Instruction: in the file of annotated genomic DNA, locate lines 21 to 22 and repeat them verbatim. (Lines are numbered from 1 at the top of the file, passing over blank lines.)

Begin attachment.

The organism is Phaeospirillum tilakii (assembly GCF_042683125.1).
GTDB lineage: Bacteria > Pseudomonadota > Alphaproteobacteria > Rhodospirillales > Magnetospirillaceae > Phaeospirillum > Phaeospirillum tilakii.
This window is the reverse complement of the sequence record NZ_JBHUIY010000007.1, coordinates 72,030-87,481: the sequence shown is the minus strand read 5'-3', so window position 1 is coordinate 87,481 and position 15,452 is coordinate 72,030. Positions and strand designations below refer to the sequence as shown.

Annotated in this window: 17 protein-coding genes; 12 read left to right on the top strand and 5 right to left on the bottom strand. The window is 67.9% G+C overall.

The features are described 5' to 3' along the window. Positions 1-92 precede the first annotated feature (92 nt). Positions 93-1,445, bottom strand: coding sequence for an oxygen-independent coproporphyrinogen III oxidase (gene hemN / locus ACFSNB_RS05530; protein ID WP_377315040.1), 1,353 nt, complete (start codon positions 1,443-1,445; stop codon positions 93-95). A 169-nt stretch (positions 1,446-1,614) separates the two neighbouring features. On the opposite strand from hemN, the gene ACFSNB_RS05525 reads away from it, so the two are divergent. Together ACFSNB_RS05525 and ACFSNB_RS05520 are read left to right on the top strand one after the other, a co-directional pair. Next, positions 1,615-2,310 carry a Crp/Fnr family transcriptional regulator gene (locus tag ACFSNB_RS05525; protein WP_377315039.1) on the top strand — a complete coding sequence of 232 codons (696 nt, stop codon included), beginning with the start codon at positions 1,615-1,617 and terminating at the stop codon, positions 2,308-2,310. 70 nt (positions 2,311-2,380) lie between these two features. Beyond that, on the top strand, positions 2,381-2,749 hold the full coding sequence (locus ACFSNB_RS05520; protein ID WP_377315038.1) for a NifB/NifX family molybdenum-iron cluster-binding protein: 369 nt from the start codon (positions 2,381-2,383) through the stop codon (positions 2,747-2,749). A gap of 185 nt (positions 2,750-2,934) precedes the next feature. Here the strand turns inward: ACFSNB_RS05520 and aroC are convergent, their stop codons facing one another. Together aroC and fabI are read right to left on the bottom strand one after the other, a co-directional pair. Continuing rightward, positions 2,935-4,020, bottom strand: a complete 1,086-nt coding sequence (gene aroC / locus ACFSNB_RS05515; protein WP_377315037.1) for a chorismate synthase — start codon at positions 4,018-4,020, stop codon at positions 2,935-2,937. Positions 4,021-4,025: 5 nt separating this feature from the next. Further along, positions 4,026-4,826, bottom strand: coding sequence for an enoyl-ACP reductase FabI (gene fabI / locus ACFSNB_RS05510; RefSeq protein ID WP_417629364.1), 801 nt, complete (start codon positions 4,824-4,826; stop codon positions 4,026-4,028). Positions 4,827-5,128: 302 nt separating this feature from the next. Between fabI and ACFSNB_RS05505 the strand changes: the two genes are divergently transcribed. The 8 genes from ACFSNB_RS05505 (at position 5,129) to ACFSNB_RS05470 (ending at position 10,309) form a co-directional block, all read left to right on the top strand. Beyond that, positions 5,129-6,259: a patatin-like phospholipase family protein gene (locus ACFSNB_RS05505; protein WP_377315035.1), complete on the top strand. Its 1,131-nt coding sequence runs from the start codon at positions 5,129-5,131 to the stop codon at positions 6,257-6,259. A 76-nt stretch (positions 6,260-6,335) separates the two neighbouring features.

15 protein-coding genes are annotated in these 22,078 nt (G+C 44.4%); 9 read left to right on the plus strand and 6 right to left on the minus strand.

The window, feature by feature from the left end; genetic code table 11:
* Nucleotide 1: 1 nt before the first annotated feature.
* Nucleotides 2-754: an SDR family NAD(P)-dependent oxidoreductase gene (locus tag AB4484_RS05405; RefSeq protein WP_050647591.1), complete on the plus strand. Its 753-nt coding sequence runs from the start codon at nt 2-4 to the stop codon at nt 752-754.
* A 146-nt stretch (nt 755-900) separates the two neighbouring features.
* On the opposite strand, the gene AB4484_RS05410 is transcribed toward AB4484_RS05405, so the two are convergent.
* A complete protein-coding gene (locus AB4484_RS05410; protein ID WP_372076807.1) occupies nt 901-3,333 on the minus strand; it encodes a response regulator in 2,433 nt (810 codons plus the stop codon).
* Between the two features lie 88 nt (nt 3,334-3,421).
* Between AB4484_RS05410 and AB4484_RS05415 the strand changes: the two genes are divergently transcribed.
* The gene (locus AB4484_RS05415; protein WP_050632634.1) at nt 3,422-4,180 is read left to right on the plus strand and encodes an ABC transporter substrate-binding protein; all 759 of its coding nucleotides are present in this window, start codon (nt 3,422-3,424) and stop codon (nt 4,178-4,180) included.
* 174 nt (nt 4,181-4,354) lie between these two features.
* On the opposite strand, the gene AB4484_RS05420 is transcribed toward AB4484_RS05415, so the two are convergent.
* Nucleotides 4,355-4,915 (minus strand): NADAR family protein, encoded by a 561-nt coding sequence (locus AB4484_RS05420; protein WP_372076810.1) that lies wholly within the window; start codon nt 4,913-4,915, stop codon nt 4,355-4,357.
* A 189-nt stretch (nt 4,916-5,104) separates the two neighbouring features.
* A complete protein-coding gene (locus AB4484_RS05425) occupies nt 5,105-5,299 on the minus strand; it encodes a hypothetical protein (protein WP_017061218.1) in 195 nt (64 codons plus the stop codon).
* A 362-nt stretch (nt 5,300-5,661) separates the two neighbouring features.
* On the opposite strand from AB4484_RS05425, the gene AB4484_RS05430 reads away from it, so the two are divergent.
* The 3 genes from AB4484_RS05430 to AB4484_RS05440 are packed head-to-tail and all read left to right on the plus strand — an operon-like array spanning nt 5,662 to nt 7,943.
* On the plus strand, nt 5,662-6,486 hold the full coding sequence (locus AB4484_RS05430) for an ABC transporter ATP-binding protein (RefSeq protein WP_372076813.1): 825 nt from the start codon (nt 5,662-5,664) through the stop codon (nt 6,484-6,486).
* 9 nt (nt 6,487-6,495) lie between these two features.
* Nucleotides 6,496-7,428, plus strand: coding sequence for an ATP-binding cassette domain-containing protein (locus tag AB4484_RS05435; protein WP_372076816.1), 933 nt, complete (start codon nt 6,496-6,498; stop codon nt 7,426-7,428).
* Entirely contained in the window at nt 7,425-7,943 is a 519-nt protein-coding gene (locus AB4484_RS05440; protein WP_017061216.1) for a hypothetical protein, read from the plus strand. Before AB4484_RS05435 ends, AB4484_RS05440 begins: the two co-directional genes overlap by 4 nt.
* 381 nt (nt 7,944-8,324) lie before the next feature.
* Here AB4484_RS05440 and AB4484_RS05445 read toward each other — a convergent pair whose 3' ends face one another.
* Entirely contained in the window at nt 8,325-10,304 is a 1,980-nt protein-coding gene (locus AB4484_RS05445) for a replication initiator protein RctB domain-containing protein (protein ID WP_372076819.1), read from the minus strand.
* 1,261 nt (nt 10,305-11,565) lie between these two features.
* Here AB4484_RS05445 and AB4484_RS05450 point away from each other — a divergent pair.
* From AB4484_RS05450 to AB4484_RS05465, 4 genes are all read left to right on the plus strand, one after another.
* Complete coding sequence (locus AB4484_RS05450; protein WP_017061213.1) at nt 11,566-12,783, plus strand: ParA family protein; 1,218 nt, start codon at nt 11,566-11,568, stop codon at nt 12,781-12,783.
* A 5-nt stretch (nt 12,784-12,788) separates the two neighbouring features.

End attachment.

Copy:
* A 362-nt stretch (nt 5,300-5,661) separates the two neighbouring features.
* On the opposite strand from AB4484_RS05425, the gene AB4484_RS05430 reads away from it, so the two are divergent.